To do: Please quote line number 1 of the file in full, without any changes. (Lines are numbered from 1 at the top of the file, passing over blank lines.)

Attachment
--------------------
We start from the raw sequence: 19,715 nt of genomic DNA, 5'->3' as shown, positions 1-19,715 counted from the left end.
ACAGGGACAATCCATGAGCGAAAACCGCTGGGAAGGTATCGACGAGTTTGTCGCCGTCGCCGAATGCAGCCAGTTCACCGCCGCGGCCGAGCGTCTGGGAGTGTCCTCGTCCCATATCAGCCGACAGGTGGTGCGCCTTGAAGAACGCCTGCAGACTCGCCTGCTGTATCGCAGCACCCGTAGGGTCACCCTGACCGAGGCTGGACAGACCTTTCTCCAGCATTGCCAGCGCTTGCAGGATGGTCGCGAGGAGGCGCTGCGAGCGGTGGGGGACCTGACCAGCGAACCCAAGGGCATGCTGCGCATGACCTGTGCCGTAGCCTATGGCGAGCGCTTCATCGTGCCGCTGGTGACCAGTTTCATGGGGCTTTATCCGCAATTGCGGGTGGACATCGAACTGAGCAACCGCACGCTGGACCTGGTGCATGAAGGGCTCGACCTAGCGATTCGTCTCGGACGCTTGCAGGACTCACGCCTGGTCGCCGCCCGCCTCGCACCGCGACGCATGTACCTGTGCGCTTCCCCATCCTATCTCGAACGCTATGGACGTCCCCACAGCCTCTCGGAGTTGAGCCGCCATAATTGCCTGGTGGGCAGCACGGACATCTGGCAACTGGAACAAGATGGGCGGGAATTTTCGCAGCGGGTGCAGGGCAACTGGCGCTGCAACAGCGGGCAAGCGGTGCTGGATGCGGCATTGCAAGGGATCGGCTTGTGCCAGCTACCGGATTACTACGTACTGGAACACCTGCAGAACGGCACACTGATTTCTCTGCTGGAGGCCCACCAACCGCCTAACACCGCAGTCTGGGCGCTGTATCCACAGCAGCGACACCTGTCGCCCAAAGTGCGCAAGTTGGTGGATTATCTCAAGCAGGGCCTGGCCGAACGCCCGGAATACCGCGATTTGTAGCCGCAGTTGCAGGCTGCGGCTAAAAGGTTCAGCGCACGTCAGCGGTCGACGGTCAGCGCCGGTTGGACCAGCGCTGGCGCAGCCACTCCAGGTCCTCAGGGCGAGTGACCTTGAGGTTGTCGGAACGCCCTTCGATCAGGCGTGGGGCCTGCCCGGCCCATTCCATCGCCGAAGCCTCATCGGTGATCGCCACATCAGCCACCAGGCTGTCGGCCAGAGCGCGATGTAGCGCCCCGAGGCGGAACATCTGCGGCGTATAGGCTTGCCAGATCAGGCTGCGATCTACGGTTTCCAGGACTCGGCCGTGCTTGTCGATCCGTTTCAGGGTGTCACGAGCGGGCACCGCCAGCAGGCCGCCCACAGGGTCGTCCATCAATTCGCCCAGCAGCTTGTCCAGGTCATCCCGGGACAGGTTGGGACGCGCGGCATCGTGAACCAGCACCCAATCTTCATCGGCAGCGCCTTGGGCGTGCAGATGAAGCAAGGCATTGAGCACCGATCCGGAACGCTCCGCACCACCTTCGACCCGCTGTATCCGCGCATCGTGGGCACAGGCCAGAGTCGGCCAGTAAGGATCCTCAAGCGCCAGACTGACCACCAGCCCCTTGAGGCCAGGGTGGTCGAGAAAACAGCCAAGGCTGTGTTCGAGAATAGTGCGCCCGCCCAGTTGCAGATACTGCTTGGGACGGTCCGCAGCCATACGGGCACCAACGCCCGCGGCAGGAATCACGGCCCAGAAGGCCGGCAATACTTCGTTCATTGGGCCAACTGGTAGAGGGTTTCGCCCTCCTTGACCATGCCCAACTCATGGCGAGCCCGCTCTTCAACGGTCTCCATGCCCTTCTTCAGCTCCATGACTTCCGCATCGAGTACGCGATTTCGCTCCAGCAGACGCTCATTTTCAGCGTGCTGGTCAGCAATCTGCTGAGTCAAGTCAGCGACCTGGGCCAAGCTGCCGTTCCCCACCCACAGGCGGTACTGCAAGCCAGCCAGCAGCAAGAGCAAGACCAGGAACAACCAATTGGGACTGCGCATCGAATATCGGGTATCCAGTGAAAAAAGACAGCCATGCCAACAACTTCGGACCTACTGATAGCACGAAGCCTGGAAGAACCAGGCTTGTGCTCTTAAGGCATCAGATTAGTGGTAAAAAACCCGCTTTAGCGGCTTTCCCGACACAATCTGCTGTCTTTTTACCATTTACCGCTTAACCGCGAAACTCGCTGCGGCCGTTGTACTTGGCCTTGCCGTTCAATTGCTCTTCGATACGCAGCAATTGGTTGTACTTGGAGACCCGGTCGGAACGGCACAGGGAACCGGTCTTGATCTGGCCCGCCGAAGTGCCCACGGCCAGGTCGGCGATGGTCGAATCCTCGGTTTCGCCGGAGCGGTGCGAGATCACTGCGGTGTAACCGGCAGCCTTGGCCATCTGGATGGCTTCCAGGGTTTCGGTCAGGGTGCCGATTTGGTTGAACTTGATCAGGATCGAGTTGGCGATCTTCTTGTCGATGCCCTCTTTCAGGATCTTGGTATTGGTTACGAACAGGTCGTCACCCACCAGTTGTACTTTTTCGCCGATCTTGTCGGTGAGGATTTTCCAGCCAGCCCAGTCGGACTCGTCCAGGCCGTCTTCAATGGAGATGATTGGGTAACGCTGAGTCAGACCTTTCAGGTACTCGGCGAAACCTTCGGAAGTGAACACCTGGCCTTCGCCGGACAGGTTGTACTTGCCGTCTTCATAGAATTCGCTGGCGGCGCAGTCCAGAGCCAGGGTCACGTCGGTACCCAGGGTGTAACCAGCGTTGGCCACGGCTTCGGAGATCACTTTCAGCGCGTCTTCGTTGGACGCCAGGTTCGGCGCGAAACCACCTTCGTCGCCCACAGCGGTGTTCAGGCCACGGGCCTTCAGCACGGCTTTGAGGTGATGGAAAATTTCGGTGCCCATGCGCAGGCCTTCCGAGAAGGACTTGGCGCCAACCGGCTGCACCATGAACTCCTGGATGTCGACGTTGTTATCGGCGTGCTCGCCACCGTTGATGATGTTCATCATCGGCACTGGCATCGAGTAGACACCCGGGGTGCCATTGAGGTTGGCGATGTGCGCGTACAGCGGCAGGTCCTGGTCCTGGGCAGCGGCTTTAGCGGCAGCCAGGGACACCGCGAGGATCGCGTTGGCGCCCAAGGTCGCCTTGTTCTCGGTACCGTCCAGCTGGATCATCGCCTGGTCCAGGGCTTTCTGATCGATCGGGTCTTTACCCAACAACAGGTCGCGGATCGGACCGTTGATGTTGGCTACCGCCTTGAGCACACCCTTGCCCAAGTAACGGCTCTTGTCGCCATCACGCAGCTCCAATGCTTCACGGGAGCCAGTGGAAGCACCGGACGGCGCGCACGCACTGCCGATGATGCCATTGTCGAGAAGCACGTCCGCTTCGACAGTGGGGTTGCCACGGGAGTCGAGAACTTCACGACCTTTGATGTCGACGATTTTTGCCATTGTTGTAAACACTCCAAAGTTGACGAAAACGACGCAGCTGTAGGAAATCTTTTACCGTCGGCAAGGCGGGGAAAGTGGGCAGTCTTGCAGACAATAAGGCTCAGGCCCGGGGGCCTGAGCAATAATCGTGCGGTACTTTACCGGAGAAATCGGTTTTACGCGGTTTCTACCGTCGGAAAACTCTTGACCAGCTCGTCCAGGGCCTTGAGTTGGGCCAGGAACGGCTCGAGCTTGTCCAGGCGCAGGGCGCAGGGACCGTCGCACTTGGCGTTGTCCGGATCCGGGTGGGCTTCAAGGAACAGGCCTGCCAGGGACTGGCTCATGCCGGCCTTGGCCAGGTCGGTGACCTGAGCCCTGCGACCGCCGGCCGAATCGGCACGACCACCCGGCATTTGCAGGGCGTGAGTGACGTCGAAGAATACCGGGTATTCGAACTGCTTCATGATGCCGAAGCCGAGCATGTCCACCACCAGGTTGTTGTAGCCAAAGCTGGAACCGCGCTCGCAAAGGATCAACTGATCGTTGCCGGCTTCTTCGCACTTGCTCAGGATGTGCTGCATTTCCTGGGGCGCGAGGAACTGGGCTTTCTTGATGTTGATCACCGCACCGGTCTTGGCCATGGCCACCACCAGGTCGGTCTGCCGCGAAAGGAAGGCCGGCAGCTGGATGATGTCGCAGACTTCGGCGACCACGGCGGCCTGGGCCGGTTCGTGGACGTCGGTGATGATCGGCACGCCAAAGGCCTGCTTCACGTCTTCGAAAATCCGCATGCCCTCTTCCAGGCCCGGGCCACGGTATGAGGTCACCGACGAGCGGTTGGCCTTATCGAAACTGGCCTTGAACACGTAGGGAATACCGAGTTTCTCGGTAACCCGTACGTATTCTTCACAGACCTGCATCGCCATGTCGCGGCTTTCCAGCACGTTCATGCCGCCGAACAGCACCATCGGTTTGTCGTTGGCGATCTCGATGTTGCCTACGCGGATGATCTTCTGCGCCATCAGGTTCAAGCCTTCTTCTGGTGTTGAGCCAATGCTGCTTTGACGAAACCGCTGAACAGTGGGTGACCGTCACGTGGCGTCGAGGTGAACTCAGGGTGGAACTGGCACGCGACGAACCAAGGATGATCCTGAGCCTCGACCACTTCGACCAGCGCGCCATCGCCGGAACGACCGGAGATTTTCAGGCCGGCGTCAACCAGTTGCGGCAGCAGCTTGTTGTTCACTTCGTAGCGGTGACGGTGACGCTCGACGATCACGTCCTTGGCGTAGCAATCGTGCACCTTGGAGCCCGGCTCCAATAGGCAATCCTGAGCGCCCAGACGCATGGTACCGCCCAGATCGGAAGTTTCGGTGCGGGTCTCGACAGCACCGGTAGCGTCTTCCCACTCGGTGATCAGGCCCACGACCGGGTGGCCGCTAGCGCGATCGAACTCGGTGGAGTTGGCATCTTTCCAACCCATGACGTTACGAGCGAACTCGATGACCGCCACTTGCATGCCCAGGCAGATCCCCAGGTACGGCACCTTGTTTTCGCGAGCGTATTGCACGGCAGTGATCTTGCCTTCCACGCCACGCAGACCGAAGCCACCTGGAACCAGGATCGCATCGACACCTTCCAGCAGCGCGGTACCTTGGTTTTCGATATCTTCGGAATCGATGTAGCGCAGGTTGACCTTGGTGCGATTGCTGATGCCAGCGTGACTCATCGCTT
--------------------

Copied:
We start from the raw sequence: 19,715 nt of genomic DNA, 5'->3' as shown, positions 1-19,715 counted from the left end.